Floss your teeth at least once a day after brushing, and preferably twice a day. (Some people who have not flossed before are surprised as to how much extra debris and food particles can be removed by flossing in addition to brushing.)
Briefly: the usual floss looks a bit like cotton thread. Cut off about 40 cm. Wind the ends round your middle fingers of each hand. Then grab the floss between the thumbs and first finger to obtain a tight 3-4 cm section which you can pull between teeth. Gently scrape the floss against the sides of each tooth from the gum outwards. This will clean the narrow spaces between the teeth which toothbrushes cannot get to. Use a fresh piece of floss each time.
Some people prefer floss 'tape' which slides between teeth more easily than normal floss. Also, some people use disposable plastic 'forks' with a small length of floss between the two prongs. The plastic fork may be easier to hold and manipulate. However, they are expensive.
The gums may bleed a little when you first begin to floss. This should settle within a few days. If it persists then see a dentist as regular bleeding after flossing may indicate early gum disease.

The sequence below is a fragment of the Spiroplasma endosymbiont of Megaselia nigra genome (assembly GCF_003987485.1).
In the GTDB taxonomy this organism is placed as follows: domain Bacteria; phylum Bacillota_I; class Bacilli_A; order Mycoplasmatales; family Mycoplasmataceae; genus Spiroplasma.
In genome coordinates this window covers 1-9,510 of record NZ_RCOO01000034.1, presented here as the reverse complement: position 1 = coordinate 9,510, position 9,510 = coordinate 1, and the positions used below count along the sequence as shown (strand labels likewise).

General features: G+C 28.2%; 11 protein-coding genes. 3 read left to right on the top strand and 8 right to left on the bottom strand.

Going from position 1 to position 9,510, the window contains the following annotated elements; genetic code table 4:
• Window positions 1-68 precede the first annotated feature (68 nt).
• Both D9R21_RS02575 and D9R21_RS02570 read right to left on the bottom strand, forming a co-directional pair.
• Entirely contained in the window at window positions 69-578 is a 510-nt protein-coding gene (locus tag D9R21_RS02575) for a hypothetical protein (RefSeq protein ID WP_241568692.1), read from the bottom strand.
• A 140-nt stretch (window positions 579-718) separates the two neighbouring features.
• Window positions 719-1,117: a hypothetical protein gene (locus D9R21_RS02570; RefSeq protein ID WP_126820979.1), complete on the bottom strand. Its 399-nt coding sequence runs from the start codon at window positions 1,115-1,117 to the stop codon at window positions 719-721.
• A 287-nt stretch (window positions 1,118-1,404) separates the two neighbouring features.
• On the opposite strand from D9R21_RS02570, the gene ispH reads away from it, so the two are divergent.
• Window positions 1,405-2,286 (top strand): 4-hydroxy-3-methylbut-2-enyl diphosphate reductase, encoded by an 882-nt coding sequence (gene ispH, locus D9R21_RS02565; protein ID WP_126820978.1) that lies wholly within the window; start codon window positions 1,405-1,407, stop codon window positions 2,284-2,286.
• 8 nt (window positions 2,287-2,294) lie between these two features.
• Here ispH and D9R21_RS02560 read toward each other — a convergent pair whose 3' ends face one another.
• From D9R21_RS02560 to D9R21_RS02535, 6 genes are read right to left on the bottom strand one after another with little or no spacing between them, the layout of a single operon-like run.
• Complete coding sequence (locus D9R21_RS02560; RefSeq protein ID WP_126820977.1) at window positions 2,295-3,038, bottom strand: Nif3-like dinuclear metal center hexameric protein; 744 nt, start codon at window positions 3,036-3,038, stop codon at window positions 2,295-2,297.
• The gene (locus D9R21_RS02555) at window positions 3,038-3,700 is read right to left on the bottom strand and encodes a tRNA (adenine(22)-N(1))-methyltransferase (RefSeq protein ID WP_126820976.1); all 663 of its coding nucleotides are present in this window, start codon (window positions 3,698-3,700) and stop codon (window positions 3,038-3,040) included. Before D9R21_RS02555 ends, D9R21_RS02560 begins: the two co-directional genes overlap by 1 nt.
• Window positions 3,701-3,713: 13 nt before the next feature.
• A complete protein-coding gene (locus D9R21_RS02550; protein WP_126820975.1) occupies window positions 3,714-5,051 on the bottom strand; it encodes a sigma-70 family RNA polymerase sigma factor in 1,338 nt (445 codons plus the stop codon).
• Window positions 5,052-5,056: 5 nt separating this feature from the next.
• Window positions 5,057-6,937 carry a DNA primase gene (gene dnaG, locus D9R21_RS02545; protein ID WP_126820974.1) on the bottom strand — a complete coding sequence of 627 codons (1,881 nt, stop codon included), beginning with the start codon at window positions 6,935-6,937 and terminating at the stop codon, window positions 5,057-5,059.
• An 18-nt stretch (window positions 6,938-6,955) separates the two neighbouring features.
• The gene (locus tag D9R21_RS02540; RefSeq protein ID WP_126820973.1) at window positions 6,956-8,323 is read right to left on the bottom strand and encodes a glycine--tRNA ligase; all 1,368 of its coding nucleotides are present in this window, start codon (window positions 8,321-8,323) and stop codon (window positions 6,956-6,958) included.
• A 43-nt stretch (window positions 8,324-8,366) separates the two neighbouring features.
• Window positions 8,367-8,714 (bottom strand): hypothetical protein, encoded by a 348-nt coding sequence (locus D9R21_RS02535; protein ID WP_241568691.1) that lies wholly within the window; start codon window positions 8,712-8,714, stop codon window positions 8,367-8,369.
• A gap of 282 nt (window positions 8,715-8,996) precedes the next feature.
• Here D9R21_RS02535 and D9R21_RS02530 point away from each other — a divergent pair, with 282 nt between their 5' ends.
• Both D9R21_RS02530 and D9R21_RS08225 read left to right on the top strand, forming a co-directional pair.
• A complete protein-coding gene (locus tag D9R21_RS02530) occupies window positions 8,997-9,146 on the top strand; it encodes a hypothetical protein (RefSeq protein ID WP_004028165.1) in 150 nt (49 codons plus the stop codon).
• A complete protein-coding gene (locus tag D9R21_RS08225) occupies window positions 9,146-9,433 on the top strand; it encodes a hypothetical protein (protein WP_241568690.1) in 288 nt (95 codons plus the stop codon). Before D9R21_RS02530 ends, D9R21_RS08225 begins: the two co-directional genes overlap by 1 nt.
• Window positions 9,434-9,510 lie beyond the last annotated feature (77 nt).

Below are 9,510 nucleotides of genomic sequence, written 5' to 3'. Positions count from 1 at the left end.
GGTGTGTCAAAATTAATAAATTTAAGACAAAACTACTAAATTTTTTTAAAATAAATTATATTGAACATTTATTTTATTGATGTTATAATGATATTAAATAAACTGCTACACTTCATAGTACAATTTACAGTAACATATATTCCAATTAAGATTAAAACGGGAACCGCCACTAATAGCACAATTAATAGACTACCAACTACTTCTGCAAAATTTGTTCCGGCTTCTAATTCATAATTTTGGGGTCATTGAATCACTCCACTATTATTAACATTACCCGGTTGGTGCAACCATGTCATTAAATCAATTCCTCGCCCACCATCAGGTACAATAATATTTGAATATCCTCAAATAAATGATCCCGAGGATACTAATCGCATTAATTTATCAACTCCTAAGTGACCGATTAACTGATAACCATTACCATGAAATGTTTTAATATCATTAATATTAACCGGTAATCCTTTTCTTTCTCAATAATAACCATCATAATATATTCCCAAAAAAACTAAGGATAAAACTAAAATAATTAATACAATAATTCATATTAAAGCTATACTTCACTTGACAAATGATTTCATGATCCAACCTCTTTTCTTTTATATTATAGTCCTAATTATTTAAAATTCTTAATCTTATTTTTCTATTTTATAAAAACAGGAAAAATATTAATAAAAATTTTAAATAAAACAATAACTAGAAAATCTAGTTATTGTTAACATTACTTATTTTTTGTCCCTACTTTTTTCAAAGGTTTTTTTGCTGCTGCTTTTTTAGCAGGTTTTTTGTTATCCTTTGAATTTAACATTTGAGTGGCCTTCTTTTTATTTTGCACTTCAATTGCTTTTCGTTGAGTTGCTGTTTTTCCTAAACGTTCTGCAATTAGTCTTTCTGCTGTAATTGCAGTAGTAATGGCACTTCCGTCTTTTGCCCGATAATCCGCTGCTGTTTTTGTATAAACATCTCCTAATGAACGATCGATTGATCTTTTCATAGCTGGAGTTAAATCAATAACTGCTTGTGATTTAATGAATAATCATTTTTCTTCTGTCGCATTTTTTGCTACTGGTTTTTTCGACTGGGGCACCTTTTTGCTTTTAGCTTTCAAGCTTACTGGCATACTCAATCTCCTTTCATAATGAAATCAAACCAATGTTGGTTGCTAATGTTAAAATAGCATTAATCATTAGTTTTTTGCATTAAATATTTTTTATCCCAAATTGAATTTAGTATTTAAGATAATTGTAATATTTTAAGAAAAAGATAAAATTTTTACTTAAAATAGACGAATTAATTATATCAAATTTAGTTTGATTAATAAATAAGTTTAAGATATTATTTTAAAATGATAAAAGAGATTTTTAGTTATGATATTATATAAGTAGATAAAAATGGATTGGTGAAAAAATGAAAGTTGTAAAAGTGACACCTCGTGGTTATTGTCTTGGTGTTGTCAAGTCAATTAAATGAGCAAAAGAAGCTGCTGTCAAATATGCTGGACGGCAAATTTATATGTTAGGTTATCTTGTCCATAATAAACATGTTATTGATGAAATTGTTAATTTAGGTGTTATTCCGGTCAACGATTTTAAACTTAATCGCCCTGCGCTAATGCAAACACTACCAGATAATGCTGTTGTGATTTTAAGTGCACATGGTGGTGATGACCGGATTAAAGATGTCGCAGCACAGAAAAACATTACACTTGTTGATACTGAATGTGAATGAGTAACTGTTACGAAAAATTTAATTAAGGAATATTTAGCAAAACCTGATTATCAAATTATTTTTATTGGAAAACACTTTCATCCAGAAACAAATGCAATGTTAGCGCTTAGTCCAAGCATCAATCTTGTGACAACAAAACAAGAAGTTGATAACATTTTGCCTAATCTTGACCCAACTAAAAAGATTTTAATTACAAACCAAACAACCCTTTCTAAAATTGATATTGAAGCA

Other general tips
Other things which are important to keep your teeth and gums healthy are:
  • If you smoke, try to stop. Gum disease is more common in smokers than non-smokers.
  • Eat a well balanced healthy diet. In particular, you should limit the amount of sugary foods and drinks that you have. Sugars and sugary foods in the mouth are the main foods that bacteria thrive on to make acid which can contribute to tooth decay.
  • If children need medicines, wherever possible use sugar free medicines.
  • Have regular dental checks at intervals recommended by your dentist (this is normally at least once a year). A dentist can detect excessive build up of plaque and remove calculus. Early gum disease can be detected and treated to prevent it from getting worse.

Other things you can do if you have bad breath